With its bold art, high ceilings and glass-walled cages, the loft-like Georgetown offices of Magnet Interactive Group look more like the Hollywood idea of a high-tech workplace than what you'd usually see at a Washington tech firm.

Hollywood agrees, in fact. Part of the 1994 Michael Douglas-Demi Moore film "Disclosure" was shot in the building on the C&O Canal.

So perhaps it's appropriate that much of Magnet's history has been high drama, too.

In Washington technology circles, the Web design firm has gained a reputation of being a difficult place to work.

Early on, Magnet, founded in 1989, focused on the interactive CD-ROM market, which turned out to be a bust. Projects got canceled, and some tough waves of layoffs ensued. Many other people quit. By the beginning of 1999, Magnet still had a high staff turnover rate: 60 percent a year.

But six months ago, the chief executive, founder and owner of Magnet, Basel Dalloul--an art collector who often dresses in all black and brings his dog to work--hired someone to turn things around.

Robert Poulin, 40, former executive vice president of Explore Inc. of Baltimore and now Magnet's chief operating officer, was asked to shape the company up for a sale or merger.

Poulin says Magnet has been talking to several companies that might want to acquire it, and it will likely have an announcement about a sale within six weeks. He won't say who he thinks will buy, but he does say it won't be a direct competitor such as New York's Razorfish, Proxicom of Reston or AppNet of Bethesda. The sale price is likely to be in the range of $50 million to $100 million, he says.

So what did he do to turn Magnet around?

He increased the average worker's age, for one. Before Poulin arrived, the average age of an employee was 27. Now it's 31.4. That's because he's hired several older, more experienced managers, including a marketing expert, a human resources guru and a chief technology officer.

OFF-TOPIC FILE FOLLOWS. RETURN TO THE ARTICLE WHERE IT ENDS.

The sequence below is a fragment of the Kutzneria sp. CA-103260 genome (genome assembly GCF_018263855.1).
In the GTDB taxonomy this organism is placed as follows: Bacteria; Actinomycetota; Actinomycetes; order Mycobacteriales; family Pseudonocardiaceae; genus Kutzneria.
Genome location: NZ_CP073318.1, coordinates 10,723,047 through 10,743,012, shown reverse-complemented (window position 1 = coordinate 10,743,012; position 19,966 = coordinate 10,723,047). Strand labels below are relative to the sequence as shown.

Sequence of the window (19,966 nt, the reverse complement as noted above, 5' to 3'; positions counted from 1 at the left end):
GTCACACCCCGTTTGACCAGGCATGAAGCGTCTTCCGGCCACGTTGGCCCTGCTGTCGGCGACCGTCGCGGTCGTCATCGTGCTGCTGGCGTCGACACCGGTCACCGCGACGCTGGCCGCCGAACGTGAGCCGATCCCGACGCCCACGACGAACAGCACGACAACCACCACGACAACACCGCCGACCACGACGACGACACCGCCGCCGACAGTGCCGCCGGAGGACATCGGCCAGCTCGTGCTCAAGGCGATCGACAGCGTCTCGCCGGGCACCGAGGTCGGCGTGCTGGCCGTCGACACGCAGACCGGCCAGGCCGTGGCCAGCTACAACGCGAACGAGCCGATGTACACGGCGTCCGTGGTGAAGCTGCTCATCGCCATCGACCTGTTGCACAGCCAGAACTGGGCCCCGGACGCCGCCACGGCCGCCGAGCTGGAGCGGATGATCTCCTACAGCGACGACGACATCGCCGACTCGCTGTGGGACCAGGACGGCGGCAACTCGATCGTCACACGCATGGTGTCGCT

"We've added some gray-hairs," says Poulin. "Those are the hardest to recruit. They have to be excited about what we're doing and young at heart."

He's also hired more workers in general, taking the staff from 120 employees in July to 200 today. About 110 of those work in Georgetown, the rest in Los Angeles. The turnover rate has dropped to 20 percent.

Poulin also formed a partnership with Andersen Consulting, in which the two companies will bid on business together, and Magnet is now building Web sites for clients from Nissan to National Lampoon. Revenue for 1999 was about $16.5 million, and the company has been profitable for the past few months, he says.

"There comes a point in time where you have to evolve the business," says Poulin.

But he admits Magnet's past is hard to erase.

In part, that's because the good and bad times of Magnet are immortalized on www.demagnetized.org, a love-hate alumni site of former Magnet employees. They list their current jobs, at places such as America Online, Disney, Hasbro Interactive and Dreamworks. And offer up their best and worst memories. A typical worst: "The dark days of large-scale layoffs, leaving those who remained demoralized."